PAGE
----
Monday, September 6, 2010

Labor Day, the Workers' Holiday

Ahhh, Labor Day! Celebrated on the first Monday of September, this end-of-summer holiday is marked by picnics, barbecues, fireworks displays, water sports, and public art events. For families with school-age children, it is the last chance to travel before the end of summer recess, and for high school and college students, it's the last carefree weekend for partying before the start of the fall semester.  For sports fans, Labor Day is the start of the NFL and college football seasons.

But what is Labor Day?  How did it come into being? 

According to the U.S. Department of Labor website, Labor Day "constitutes a yearly national tribute to the contributions workers have made to the strength, prosperity, and well-being of our country."  And to whom do you think thanks are owed  for the well-being of those selfsame workers?  To the efforts of labor unions, actually, those very unions which today are much-maligned by those who blame them for our current economic woes.

From the U.S. Department of Labor website, I also learned that the first Labor Day holiday was organized as a "workingmen's holiday" by the Central Labor Union, the nation's first integrated major trade union, and was celebrated on Tuesday, September 5, 1882, in New York City, with a parade.

Prior to the organization of the various unions, working conditions in America were dire, with workers being paid very little for back-breaking work under terrible conditions.  For example, " 1834-1836, women worked 16–17 hours a day to earn $1.25 to $2.00 a week. A girl weaver in a non-union mill would receive $4.20 a week versus $12.00 for the same work in a union mill. They had to buy their own needles and thread from the proprietor. They were fined for being a few minutes late for work. Women carried their own foot treadle machines or were held in the shops until the entire shop had completed an immediate delivery order. Their pay was often shorted, but a protest might result in immediate dismissal. Sometimes whole families worked from sun-up to midnight. Pulmonary ailments were common due to dust accumulation on the floors and tables. Some shops had leaks or openings in the roofs, and workers worked in inclement weather."  (wikipedia)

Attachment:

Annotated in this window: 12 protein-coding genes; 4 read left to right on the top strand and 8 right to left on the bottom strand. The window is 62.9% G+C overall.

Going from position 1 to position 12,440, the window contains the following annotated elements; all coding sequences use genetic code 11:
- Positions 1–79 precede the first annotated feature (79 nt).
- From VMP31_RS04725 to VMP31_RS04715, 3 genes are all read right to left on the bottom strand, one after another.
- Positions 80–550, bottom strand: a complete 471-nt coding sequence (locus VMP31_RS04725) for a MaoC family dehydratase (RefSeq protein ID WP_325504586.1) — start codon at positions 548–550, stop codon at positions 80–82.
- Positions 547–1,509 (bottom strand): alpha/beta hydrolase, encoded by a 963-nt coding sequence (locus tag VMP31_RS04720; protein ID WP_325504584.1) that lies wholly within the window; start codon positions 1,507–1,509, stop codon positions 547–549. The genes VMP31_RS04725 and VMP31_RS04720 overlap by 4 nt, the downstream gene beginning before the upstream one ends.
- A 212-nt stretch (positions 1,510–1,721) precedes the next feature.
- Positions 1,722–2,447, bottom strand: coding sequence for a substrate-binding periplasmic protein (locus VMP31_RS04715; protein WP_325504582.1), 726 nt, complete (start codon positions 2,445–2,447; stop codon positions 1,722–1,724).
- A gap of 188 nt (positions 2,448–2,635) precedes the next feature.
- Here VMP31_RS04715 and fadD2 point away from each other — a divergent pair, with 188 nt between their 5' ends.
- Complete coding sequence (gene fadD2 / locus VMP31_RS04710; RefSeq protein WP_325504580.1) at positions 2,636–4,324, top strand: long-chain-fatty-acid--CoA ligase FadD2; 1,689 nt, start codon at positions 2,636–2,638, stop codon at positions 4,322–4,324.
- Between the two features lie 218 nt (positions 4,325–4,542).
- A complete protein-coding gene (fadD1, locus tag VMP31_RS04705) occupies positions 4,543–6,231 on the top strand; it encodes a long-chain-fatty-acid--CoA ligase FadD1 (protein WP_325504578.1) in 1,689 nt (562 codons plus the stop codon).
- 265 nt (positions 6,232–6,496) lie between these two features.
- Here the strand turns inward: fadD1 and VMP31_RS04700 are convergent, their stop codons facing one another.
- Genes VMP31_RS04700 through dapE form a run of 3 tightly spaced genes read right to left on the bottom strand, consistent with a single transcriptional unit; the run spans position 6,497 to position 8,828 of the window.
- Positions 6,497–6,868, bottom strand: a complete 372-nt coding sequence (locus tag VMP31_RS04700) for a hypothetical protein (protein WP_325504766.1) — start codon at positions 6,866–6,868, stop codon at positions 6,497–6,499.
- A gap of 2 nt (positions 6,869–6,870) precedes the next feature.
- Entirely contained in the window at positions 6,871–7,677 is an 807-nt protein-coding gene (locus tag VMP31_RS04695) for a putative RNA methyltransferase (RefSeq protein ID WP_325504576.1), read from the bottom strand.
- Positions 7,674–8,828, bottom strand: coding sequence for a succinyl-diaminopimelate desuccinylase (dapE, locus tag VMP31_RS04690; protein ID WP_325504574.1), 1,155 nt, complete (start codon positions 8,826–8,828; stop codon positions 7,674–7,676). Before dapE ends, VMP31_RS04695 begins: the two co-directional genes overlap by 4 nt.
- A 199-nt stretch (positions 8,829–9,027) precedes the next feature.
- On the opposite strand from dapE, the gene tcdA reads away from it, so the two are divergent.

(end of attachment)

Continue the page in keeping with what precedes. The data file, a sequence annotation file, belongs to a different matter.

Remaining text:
Despite the odds, some of the women challenged the employers. Their first organization was called the Daughters of Liberty in 1765. In 1825, the women reorganized, calling themselves the United Tailoresses of New York. Strikes occurred over the years, and some were successful. Many were not.

The above example of workplace abuse is only one of hundreds.  Men and children workers faced similar unbearable conditions in the workplace.

The fight for an 8-hour day, a living wage, and safe working conditions was long and bloody.  It could not have been waged without the unions.  So, while fewer American workers belong to unions today than ever before, and union busting seems part of today's political rhetoric, all of us who work an 8-hour day in a safe environment and draw a decent paycheck owe our thanks to those early unions and to those men and women who fought and sometimes gave their lives for the rights of all American workers.

Happy Labor Day, America.

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